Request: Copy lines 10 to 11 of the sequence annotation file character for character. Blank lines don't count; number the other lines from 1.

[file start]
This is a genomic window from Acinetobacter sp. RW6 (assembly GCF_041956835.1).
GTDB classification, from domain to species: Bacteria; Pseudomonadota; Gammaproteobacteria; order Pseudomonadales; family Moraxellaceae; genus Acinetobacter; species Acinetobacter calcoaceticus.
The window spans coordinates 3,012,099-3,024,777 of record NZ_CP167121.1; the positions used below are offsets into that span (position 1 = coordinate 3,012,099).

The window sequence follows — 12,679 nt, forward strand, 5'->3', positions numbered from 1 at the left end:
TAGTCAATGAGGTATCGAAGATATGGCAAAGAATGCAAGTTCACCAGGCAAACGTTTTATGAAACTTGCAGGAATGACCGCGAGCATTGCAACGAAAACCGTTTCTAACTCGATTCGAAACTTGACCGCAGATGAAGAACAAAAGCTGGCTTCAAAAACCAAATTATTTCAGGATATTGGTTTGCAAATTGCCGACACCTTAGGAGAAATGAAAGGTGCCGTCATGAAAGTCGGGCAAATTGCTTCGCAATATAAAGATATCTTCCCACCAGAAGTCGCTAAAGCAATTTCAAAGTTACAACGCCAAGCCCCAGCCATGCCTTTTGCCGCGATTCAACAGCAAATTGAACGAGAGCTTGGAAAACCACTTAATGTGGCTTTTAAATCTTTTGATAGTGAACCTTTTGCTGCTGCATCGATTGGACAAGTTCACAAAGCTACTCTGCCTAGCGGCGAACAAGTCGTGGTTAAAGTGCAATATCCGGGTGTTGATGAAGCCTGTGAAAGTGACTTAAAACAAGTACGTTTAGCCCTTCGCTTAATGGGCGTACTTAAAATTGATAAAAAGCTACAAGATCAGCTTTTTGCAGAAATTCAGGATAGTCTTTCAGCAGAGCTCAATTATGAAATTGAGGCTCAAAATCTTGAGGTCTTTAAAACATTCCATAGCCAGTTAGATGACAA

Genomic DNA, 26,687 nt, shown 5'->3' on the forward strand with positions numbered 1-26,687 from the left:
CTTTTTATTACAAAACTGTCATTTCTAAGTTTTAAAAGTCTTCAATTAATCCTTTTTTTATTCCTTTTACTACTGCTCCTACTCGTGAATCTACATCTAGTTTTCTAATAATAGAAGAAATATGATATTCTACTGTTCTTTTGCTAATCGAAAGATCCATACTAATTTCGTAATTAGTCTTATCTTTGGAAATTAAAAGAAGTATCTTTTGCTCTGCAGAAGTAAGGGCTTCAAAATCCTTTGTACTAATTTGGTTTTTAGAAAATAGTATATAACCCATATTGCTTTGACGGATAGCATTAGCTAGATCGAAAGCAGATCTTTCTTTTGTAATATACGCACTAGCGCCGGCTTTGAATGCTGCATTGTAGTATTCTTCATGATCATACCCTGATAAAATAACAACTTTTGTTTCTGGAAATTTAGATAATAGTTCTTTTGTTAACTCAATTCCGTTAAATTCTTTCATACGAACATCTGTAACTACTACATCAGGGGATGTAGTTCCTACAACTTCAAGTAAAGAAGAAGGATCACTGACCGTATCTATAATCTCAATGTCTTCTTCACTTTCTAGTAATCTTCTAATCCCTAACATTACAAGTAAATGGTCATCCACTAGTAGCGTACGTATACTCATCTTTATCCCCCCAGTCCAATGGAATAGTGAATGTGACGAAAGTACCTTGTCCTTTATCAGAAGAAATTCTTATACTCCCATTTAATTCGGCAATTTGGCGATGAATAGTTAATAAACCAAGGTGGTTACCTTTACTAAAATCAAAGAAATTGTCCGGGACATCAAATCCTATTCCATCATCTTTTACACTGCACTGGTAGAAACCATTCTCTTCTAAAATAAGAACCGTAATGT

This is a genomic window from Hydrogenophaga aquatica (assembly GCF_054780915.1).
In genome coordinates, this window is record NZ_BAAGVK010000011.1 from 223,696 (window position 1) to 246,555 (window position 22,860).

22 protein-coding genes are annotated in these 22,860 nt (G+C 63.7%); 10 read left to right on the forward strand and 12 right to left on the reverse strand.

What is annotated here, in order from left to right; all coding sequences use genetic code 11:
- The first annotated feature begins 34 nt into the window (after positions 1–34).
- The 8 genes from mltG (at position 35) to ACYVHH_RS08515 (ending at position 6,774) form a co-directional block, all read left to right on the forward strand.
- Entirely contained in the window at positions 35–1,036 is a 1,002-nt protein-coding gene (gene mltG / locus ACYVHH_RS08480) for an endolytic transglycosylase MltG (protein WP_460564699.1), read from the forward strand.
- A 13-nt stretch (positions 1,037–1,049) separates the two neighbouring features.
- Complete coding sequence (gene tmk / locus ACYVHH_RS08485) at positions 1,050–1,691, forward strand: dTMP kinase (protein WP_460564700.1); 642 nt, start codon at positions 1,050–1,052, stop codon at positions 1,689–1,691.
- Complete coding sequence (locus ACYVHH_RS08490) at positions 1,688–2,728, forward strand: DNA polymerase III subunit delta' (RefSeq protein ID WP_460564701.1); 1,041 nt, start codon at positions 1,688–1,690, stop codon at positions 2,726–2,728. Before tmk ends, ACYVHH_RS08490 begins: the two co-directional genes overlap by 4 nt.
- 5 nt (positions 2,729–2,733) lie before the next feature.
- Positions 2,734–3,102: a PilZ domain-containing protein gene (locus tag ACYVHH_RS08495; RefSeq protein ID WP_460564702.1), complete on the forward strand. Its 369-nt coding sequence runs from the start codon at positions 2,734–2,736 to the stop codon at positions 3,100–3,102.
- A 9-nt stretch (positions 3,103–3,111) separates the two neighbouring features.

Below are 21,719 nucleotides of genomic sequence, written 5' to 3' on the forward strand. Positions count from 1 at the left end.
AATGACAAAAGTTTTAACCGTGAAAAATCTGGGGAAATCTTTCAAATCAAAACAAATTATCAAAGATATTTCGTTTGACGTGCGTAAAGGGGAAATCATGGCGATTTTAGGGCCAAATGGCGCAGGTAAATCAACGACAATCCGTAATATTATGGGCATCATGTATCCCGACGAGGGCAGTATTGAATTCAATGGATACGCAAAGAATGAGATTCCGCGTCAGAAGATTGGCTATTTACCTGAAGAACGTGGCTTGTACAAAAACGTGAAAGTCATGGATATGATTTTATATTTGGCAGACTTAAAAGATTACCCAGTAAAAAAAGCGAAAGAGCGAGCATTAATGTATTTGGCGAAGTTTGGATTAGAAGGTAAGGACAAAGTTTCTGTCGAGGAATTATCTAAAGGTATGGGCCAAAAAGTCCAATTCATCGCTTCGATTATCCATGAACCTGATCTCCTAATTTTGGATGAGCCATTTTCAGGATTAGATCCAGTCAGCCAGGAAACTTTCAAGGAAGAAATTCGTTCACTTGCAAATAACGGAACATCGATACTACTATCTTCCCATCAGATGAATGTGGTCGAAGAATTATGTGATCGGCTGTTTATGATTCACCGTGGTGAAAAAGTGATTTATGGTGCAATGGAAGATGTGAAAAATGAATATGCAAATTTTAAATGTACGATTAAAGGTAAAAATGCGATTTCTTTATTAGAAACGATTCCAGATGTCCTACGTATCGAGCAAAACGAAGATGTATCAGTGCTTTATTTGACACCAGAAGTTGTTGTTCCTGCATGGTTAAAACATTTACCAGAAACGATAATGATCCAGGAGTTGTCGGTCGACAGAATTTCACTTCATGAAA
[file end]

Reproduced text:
22 protein-coding genes are annotated in these 22,860 nt (G+C 63.7%); 10 read left to right on the forward strand and 12 right to left on the reverse strand.

What is annotated here, in order from left to right; all coding sequences use genetic code 11: